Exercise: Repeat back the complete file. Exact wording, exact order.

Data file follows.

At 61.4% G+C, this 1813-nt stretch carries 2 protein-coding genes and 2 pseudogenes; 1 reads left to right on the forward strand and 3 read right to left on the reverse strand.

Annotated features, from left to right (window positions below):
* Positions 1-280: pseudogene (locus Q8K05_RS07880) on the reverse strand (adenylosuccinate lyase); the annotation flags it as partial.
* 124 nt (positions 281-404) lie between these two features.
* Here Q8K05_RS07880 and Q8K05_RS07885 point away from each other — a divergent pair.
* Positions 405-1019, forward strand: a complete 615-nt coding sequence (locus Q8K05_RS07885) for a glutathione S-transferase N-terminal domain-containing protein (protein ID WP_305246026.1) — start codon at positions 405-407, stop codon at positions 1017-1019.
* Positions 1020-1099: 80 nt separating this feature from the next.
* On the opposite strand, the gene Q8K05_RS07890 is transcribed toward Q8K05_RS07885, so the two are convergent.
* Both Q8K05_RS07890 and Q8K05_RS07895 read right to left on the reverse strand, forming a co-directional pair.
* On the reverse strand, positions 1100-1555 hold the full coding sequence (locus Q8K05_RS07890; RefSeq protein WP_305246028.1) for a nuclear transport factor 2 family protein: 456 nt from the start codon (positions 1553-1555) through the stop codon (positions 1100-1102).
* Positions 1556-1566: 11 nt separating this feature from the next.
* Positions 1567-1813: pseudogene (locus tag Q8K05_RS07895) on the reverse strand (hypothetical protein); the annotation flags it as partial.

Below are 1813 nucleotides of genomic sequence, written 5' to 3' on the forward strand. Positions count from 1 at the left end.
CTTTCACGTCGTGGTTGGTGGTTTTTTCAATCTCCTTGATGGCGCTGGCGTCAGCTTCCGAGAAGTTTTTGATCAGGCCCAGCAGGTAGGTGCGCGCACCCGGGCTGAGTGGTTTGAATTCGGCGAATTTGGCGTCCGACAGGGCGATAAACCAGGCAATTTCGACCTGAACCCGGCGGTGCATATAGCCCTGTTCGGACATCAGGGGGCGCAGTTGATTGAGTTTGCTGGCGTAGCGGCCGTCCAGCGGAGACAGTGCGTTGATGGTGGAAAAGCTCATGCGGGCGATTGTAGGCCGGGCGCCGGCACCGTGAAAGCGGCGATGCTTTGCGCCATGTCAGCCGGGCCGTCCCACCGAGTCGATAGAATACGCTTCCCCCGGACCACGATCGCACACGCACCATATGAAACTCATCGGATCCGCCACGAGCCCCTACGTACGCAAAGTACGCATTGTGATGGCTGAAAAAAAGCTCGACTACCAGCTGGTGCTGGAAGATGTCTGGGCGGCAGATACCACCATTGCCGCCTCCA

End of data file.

At 61.4% G+C, this 1813-nt stretch carries 2 protein-coding genes and 2 pseudogenes; 1 reads left to right on the forward strand and 3 read right to left on the reverse strand.

Annotated features, from left to right (window positions below):
* Positions 1-280: pseudogene (locus Q8K05_RS07880) on the reverse strand (adenylosuccinate lyase); the annotation flags it as partial.
* 124 nt (positions 281-404) lie between these two features.
* Here Q8K05_RS07880 and Q8K05_RS07885 point away from each other — a divergent pair.
* Positions 405-1019, forward strand: a complete 615-nt coding sequence (locus Q8K05_RS07885) for a glutathione S-transferase N-terminal domain-containing protein (protein ID WP_305246026.1) — start codon at positions 405-407, stop codon at positions 1017-1019.
* Positions 1020-1099: 80 nt separating this feature from the next.
* On the opposite strand, the gene Q8K05_RS07890 is transcribed toward Q8K05_RS07885, so the two are convergent.
* Both Q8K05_RS07890 and Q8K05_RS07895 read right to left on the reverse strand, forming a co-directional pair.
* On the reverse strand, positions 1100-1555 hold the full coding sequence (locus Q8K05_RS07890; RefSeq protein WP_305246028.1) for a nuclear transport factor 2 family protein: 456 nt from the start codon (positions 1553-1555) through the stop codon (positions 1100-1102).
* Positions 1556-1566: 11 nt separating this feature from the next.
* Positions 1567-1813: pseudogene (locus tag Q8K05_RS07895) on the reverse strand (hypothetical protein); the annotation flags it as partial.

Below are 1813 nucleotides of genomic sequence, written 5' to 3' on the forward strand. Positions count from 1 at the left end.
CTTTCACGTCGTGGTTGGTGGTTTTTTCAATCTCCTTGATGGCGCTGGCGTCAGCTTCCGAGAAGTTTTTGATCAGGCCCAGCAGGTAGGTGCGCGCACCCGGGCTGAGTGGTTTGAATTCGGCGAATTTGGCGTCCGACAGGGCGATAAACCAGGCAATTTCGACCTGAACCCGGCGGTGCATATAGCCCTGTTCGGACATCAGGGGGCGCAGTTGATTGAGTTTGCTGGCGTAGCGGCCGTCCAGCGGAGACAGTGCGTTGATGGTGGAAAAGCTCATGCGGGCGATTGTAGGCCGGGCGCCGGCACCGTGAAAGCGGCGATGCTTTGCGCCATGTCAGCCGGGCCGTCCCACCGAGTCGATAGAATACGCTTCCCCCGGACCACGATCGCACACGCACCATATGAAACTCATCGGATCCGCCACGAGCCCCTACGTACGCAAAGTACGCATTGTGATGGCTGAAAAAAAGCTCGACTACCAGCTGGTGCTGGAAGATGTCTGGGCGGCAGATACCACCATTGCCGCCTCCA